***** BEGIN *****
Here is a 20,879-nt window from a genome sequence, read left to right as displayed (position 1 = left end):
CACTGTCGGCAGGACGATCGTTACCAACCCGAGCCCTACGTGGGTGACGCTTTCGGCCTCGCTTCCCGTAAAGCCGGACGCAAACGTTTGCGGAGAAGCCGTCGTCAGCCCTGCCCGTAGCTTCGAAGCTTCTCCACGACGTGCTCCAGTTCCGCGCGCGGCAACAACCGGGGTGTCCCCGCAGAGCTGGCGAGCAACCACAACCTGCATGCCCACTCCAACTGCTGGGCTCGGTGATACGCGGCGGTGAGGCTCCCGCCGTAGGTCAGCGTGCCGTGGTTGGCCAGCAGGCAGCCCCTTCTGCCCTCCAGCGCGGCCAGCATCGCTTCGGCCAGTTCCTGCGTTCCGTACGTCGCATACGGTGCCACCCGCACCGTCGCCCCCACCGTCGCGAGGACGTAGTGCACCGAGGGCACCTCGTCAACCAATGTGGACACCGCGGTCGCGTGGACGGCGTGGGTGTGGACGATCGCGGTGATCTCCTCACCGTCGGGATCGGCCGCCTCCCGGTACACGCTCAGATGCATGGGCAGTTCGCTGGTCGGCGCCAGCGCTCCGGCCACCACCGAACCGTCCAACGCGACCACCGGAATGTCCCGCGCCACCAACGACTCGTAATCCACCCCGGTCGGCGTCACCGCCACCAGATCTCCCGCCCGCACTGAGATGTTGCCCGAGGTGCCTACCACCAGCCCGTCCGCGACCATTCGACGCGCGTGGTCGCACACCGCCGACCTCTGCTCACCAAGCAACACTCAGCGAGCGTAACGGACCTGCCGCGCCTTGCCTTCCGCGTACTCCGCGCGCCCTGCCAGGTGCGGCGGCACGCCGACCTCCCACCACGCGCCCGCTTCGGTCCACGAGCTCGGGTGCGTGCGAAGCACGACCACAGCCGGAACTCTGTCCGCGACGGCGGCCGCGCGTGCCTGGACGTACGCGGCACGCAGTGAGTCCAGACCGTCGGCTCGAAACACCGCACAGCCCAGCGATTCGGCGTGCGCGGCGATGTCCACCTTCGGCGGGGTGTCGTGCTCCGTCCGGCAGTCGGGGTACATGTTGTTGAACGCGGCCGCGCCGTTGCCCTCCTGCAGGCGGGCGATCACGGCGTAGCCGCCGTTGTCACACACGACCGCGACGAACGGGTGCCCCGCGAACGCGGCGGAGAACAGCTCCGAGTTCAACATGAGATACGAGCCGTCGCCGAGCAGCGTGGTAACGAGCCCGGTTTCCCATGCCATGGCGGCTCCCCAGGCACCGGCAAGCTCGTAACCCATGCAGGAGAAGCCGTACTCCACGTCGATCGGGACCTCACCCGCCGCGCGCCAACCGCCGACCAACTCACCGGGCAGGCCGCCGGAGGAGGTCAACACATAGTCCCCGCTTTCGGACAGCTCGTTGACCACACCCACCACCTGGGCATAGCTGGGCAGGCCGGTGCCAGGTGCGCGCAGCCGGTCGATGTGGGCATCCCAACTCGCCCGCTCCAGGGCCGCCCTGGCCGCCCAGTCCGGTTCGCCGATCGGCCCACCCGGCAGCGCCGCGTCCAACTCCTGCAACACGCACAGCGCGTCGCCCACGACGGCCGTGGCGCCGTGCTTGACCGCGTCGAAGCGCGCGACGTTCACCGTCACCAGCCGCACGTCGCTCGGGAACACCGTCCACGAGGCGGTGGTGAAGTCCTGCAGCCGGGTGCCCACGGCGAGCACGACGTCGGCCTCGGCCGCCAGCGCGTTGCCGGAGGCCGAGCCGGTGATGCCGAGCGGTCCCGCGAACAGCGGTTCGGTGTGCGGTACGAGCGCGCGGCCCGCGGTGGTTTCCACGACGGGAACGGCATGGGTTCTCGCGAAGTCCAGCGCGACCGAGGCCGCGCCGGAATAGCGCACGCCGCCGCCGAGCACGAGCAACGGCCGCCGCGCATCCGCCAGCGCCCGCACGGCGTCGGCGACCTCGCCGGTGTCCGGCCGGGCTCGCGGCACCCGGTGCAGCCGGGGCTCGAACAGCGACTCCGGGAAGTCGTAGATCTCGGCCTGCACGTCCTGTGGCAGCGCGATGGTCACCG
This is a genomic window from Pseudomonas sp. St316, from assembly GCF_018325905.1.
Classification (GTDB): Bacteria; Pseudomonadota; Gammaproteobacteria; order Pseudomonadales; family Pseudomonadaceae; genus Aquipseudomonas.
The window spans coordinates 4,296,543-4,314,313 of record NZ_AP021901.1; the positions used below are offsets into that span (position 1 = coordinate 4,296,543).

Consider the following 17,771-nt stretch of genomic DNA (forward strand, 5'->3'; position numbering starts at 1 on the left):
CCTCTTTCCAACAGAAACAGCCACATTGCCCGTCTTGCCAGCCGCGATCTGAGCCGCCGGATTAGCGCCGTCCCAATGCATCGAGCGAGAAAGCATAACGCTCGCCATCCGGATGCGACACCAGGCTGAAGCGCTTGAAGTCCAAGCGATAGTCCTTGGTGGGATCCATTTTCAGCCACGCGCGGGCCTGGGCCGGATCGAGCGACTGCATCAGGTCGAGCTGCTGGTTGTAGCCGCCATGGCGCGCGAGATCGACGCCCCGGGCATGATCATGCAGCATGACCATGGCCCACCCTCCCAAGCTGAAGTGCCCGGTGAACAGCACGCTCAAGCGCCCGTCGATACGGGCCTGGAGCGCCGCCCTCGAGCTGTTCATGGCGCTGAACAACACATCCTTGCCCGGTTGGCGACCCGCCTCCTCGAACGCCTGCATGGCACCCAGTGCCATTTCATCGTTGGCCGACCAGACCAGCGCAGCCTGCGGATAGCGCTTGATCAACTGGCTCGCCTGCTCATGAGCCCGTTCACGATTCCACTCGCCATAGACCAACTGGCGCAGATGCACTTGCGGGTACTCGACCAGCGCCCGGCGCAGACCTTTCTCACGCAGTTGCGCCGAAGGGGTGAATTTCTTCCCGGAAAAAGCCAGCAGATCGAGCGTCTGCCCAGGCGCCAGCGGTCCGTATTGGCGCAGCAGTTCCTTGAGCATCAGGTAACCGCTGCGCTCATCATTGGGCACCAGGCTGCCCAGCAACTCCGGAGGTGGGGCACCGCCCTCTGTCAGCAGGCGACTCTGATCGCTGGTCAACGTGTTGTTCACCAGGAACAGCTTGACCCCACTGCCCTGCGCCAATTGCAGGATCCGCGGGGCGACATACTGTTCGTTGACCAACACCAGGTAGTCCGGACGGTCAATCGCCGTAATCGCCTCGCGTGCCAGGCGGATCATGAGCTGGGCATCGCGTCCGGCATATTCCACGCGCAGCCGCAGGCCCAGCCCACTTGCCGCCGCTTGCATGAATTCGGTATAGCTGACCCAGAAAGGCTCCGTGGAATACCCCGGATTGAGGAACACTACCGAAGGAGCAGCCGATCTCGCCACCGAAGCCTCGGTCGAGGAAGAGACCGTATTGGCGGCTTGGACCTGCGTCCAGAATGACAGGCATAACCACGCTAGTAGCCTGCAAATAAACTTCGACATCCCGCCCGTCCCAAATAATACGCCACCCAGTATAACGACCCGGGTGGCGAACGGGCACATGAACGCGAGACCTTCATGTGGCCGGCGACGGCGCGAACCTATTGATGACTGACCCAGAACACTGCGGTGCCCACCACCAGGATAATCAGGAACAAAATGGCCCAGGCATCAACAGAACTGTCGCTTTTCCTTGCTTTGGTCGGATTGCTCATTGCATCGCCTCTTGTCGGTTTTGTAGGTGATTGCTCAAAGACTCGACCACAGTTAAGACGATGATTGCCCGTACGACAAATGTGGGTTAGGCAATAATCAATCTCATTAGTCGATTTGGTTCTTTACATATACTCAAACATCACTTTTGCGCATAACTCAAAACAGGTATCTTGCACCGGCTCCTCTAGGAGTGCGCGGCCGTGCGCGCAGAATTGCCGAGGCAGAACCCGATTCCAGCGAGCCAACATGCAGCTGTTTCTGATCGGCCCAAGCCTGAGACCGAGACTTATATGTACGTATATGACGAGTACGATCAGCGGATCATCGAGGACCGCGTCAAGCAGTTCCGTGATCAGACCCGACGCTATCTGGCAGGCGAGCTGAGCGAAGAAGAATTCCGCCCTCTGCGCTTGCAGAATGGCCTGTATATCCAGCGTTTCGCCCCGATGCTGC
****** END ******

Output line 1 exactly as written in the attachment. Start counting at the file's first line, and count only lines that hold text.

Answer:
Here is a 20,879-nt window from a genome sequence, read left to right as displayed (position 1 = left end):